Loveless Looks For “Real” On Latest LP

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I always appreciate new female voices in the world of country and rock music. Not because they’re a relatively uncommon staple, but more due to the fact music’s modern standard for talent takes something more to really cement to my ears. There are so many voices struggling to be heard and sold in this internet-heavy age, and it takes patience to sift through what the radio and the music press just won’t tell you about.

Luckily, I’ve been extremely fortunate to hear as well as make friends with some tremendously badass ladies in the industry who’ve not only redefined the bar…. they’ve set it high. And the latest to pole vault those expectations has been none other than young country rocker Lydia Loveless and her latest album Real.

Real is the 5th release for Loveless since 2010, which makes her feel like a well-tread veteran singer songwriter at this point in her career while still only being 26 years old. Despite her age though, the “veteran” label feels appropriate as Loveless is one of those talents who sounds a good few decades older just by the way she sings. It’s a rare pleasure to bear witness to, but worth every second as she makes you feel every mile she’s put on her vocal cords and into every lyric she’s written.

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Take the heartbreaking Real track “Out On Love” for instance. It’s a slow burning flame of a song that never gets above low heat in it’s arrangement, but roars with a terrible, wrenching vocal passion until it erupts in one last final cadence of cathartic release. Loveless channels her best Americana’d Gothic Stevie Nicks drawl here in a way the legendary Fleetwood Mac frontwoman could certainly appreciate, as she’s made tracks like “Rhiannon” timeless for much the same natural ability.

Though Loveless (much like Nicks) doesn’t just dwell in the arena of painful balladry. Real opening track “Same To You” is like putting Jewel and Gillian Welch through a country rock blender circa the Ryan Adams Whiskeytown era, mixing in thumping bass with a hearty hook, and hitting juice. While “Midwestern Guys” is a mixture of The Replacements, toe-tapping 90’s alt-rock, and a raw narrative on people from Loveless’s little town who weren’t lucky enough to make it out of a hectically wild youth.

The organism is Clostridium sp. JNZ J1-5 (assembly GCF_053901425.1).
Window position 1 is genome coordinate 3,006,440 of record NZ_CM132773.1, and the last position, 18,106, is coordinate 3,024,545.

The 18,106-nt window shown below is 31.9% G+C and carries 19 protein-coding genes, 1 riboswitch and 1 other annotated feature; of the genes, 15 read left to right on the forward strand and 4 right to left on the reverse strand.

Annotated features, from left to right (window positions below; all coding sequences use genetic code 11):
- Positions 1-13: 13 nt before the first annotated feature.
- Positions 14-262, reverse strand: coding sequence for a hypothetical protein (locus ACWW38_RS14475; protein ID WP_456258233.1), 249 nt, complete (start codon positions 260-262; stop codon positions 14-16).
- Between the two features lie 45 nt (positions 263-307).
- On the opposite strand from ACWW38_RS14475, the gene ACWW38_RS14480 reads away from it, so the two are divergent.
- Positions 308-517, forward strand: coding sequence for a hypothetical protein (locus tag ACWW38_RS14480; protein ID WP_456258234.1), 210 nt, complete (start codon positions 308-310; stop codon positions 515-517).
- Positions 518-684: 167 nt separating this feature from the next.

The production style does hit heavier on the slick, pop side of the fence and is certainly more restrained than prior releases like Indestructible Machine. To me, that feels like both a good and bad thing. There are moments I feel like Real should let things fly a bit further, but it also brings a level of measured maturity that Machine didn’t quite possess with it’s Uncle Tupelo-esque country punk flying by the seat of it’s pants.

Regardless, Loveless excels in a big way here that’s certainly got my attention.

Keep an eye on this girl. She may have come a long way already, but something tells me her best is still yet to come.

Grade: B

Standout Tracks: “Out On Love”, “Longer”, “Same To You”, “Real”

Dinosaur Jr “Give a Glimpse” At Band Still Capable Of Cranking Out The Jams

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Since they originated back in 1984, the Massachusetts-based trio Dinosaur Jr has made a household name for themselves in the melodic punk-rock scene as one of the heaviest hitters in the game. Not only did they lay down the kind of fat riffs that would eventually make J Mascis a long-haired luminary of six-stringed electric guitar gymnastics, they would eventually combine it with the sort of crunchy psychedelic clarity that the best of Neil Young & Crazy Horse’s material would certainly be able to appreciate.